An unexpected agreement between the US and China to work together on cutting emissions has been broadly welcomed by leaders and climate experts.
The world’s two biggest emitters appeared to put aside their differences at the Cop26 climate summit and on Wednesday unveiled a joint declaration that would see close cooperation on emissions cuts that scientists say are needed in the next 10 years to stay within 1.5C.
The agreement calls for “concrete and pragmatic” regulations in decarbonisation, reducing methane emissions and fighting deforestation, Chinese climate envoy Xie Zhenhua said in Glasgow.
The two countries will revive a working group that will “meet regularly to address the climate crisis and advance the multilateral process, focusing on enhancing concrete actions in this decade,” the joint declaration said.
Global leaders and climate experts broadly welcomed the agreement, with UN secretary general Antonio Guterres calling the move “an important step in the right direction”.
Genevieve Maricle, director of US climate policy action at WWF, said the world’s two largest economies “have the power to unlock vast financial flows from the public and private sectors that can speed the transition to a low carbon economy.”
A US-China bilateral agreement in 2014 gave a huge push to the creation of the historic Paris accord the following year, but that cooperation stopped with the Trump administration, which pulled America out of the pact.
“While this is not a gamechanger in the way the 2014 US-China climate deal was, in many ways it’s just as much of a step forward given the geopolitical state of the relationship,” said Thom Woodroofe, an expert in US-China climate talks. “It means the intense level of US-China dialogue on climate can now begin to translate into cooperation.”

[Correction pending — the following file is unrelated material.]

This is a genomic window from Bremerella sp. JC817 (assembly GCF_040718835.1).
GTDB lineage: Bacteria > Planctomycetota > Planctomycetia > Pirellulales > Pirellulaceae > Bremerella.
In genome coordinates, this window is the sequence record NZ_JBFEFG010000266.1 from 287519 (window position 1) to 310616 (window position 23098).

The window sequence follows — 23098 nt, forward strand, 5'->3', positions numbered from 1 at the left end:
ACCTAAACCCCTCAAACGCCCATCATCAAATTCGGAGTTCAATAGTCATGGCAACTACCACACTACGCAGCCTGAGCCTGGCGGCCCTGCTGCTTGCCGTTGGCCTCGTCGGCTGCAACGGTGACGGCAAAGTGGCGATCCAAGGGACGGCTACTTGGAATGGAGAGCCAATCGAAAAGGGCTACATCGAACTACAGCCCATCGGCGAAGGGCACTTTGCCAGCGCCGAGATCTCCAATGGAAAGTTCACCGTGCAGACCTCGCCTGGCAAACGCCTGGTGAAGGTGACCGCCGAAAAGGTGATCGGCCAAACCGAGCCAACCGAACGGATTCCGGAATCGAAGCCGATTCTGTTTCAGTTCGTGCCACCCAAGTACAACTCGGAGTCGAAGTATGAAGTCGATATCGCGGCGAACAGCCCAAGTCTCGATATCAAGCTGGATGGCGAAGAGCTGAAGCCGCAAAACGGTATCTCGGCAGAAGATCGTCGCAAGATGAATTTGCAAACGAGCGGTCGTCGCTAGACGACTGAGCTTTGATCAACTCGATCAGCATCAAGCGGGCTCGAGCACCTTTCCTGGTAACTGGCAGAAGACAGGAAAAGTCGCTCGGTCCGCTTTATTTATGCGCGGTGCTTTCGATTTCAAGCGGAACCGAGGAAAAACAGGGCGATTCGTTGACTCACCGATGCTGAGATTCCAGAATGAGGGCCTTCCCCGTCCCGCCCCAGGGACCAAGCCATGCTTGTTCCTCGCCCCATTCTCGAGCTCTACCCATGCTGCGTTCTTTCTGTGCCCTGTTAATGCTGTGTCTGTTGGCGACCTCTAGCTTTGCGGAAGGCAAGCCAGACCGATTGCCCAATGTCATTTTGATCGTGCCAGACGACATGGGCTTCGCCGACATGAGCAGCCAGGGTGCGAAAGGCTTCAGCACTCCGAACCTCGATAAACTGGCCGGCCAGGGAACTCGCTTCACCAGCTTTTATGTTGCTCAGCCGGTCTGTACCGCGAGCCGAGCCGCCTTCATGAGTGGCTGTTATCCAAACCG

EU climate policy chief Frans Timmermans agreed the pact gave room for hope. “It shows … that the US and China know this subject transcends other issues. And it certainly helps us here at Cop26 to come to an agreement,” Timmermans told Reuters.
The Climate Council head of research, Dr Simon Bradshaw, described the focus on accelerating action this decade as “significant”.
Still, some experts noted the declaration was short on commitments that would significantly reduce heat-trapping gases.
“It’s a good sign that the world’s two biggest emitters can actually work together to face the biggest crisis of humanity but there’s not a lot of meat there after the methane stuff,” said Byford Tsang a China policy analyst for the European think tank E3G.
Bernice Lee, research director at Chatham House, said while cooperation between the US and China was positive “details remain patchy”.
“The statement is not enough to close the deal. The real test of Washington and Beijing is how hard they push for a 1.5C-aligned deal here in Glasgow.”
The Associated Press and Reuters contributed to this report